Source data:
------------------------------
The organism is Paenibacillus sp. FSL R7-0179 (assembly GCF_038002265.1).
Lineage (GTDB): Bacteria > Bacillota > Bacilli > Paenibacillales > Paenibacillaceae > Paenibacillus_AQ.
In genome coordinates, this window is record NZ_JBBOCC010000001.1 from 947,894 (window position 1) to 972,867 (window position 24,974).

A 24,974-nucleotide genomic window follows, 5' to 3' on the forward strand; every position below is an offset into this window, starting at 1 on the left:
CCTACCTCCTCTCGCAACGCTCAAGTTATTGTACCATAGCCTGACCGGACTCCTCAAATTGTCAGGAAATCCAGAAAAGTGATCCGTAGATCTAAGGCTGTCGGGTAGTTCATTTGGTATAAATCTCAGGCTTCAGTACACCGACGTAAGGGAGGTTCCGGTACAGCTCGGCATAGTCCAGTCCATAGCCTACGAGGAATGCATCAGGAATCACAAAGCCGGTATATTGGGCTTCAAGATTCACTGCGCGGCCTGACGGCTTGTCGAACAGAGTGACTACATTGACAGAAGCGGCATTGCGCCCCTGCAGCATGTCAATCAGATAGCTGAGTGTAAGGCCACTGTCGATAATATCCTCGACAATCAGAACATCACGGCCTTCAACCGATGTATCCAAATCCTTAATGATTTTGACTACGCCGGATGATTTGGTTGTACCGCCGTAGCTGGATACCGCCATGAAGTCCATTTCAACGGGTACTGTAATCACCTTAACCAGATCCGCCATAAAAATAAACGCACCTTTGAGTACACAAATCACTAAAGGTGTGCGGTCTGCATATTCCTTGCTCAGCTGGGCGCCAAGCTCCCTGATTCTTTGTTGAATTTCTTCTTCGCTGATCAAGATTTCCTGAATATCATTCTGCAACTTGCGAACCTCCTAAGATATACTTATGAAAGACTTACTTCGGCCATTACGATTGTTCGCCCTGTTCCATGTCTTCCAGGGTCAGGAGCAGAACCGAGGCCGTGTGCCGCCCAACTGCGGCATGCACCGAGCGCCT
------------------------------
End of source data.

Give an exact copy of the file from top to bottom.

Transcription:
The organism is Paenibacillus sp. FSL R7-0179 (assembly GCF_038002265.1).
Lineage (GTDB): Bacteria > Bacillota > Bacilli > Paenibacillales > Paenibacillaceae > Paenibacillus_AQ.
In genome coordinates, this window is record NZ_JBBOCC010000001.1 from 947,894 (window position 1) to 972,867 (window position 24,974).

A 24,974-nucleotide genomic window follows, 5' to 3' on the forward strand; every position below is an offset into this window, starting at 1 on the left:
CCTACCTCCTCTCGCAACGCTCAAGTTATTGTACCATAGCCTGACCGGACTCCTCAAATTGTCAGGAAATCCAGAAAAGTGATCCGTAGATCTAAGGCTGTCGGGTAGTTCATTTGGTATAAATCTCAGGCTTCAGTACACCGACGTAAGGGAGGTTCCGGTACAGCTCGGCATAGTCCAGTCCATAGCCTACGAGGAATGCATCAGGAATCACAAAGCCGGTATATTGGGCTTCAAGATTCACTGCGCGGCCTGACGGCTTGTCGAACAGAGTGACTACATTGACAGAAGCGGCATTGCGCCCCTGCAGCATGTCAATCAGATAGCTGAGTGTAAGGCCACTGTCGATAATATCCTCGACAATCAGAACATCACGGCCTTCAACCGATGTATCCAAATCCTTAATGATTTTGACTACGCCGGATGATTTGGTTGTACCGCCGTAGCTGGATACCGCCATGAAGTCCATTTCAACGGGTACTGTAATCACCTTAACCAGATCCGCCATAAAAATAAACGCACCTTTGAGTACACAAATCACTAAAGGTGTGCGGTCTGCATATTCCTTGCTCAGCTGGGCGCCAAGCTCCCTGATTCTTTGTTGAATTTCTTCTTCGCTGATCAAGATTTCCTGAATATCATTCTGCAACTTGCGAACCTCCTAAGATATACTTATGAAAGACTTACTTCGGCCATTACGATTGTTCGCCCTGTTCCATGTCTTCCAGGGTCAGGAGCAGAACCGAGGCCGTGTGCCGCCCAACTGCGGCATGCACCGAGCGCCT